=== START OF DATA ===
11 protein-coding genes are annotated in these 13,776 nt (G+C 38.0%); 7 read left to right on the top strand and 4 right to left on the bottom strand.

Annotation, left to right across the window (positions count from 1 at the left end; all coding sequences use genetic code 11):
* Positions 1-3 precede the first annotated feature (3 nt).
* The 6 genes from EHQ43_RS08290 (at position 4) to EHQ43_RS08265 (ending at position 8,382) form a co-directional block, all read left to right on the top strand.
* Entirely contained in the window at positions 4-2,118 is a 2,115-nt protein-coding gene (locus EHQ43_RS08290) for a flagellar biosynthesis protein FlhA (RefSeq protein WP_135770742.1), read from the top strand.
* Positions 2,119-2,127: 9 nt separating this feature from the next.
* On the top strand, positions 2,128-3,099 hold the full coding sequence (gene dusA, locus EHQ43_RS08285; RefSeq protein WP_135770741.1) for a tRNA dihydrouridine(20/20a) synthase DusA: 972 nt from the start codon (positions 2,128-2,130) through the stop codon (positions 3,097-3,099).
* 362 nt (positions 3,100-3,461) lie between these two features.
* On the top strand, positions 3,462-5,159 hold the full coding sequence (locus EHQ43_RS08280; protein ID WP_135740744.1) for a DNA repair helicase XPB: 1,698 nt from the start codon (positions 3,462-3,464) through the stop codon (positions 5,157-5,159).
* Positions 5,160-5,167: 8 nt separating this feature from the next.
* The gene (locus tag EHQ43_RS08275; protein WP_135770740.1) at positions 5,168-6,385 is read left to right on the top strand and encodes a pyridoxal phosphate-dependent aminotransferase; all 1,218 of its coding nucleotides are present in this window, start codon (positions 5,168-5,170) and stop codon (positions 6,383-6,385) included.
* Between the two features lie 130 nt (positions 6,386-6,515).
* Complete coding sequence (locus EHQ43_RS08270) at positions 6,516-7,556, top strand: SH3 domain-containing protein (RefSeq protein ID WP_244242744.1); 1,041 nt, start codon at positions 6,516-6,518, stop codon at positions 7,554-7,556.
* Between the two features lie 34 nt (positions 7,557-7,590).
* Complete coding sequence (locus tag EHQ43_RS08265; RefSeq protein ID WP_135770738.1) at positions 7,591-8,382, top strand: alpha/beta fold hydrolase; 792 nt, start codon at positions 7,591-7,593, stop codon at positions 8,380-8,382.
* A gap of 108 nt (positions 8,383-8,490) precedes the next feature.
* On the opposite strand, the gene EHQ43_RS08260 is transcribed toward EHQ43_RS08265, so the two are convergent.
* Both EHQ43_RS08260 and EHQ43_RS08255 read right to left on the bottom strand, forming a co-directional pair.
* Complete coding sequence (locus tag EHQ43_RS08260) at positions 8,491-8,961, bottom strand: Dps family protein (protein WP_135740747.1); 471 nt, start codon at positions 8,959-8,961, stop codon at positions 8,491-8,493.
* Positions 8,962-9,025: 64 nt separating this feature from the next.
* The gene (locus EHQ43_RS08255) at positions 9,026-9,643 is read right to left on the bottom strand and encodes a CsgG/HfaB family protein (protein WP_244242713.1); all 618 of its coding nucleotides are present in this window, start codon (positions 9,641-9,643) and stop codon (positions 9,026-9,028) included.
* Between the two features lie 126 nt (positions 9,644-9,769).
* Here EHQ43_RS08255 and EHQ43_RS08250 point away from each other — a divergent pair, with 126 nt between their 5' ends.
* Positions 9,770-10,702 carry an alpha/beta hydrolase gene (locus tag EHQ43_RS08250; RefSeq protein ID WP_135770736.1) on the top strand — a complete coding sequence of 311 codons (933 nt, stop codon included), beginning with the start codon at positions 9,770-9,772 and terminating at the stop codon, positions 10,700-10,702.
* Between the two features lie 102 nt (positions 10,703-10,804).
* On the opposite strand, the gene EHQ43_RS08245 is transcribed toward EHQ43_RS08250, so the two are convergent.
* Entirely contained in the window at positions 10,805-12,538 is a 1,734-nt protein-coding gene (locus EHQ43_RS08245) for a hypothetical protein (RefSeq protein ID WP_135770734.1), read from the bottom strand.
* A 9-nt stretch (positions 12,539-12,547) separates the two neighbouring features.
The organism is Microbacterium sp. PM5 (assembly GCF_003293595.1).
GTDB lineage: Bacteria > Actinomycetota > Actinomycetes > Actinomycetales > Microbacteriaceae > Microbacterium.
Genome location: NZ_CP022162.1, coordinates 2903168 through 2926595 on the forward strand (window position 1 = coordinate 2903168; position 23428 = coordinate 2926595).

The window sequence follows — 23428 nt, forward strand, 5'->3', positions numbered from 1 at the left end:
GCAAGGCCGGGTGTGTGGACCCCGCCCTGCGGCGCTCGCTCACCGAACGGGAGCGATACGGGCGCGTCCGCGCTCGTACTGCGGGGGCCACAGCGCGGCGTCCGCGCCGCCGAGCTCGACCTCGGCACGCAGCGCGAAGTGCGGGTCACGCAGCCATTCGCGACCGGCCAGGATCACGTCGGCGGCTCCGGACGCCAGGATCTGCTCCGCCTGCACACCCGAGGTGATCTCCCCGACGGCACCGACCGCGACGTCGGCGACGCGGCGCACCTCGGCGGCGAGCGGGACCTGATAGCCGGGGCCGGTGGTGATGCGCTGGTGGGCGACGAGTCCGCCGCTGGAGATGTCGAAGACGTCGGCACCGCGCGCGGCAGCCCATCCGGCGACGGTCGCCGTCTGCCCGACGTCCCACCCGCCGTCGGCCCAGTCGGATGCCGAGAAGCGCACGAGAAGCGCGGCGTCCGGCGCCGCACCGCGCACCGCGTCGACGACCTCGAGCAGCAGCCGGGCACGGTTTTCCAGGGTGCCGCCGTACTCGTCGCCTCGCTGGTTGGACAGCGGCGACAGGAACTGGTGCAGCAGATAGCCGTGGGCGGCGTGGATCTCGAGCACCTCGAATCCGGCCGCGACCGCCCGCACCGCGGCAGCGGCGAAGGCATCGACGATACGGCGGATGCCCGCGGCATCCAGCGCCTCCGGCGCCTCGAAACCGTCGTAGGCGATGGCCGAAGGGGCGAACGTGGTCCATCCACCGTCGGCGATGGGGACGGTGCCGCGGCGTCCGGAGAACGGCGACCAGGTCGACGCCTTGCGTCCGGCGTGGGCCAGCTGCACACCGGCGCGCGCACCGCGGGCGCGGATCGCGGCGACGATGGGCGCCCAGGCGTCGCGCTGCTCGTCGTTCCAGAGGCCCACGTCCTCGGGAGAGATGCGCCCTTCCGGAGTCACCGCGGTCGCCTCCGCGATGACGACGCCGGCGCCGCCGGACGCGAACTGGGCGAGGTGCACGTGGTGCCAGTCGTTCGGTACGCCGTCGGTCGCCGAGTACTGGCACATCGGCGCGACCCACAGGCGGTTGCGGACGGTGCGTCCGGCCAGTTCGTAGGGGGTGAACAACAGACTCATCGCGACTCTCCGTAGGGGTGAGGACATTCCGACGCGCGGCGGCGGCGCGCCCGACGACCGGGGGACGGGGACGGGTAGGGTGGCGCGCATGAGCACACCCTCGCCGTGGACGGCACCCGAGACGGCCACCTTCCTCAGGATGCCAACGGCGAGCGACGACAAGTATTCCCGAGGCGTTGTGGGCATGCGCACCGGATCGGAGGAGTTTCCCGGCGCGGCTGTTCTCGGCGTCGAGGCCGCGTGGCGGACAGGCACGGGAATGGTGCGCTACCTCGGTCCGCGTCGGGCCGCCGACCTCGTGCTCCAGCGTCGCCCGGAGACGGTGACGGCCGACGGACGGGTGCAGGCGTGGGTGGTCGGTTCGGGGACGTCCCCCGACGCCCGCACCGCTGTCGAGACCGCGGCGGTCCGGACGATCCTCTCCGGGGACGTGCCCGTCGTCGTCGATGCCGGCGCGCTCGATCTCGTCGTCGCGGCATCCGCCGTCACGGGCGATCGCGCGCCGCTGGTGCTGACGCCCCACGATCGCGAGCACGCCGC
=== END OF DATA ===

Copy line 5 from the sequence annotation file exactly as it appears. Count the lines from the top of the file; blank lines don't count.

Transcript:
* Entirely contained in the window at positions 4-2,118 is a 2,115-nt protein-coding gene (locus EHQ43_RS08290) for a flagellar biosynthesis protein FlhA (RefSeq protein WP_135770742.1), read from the top strand.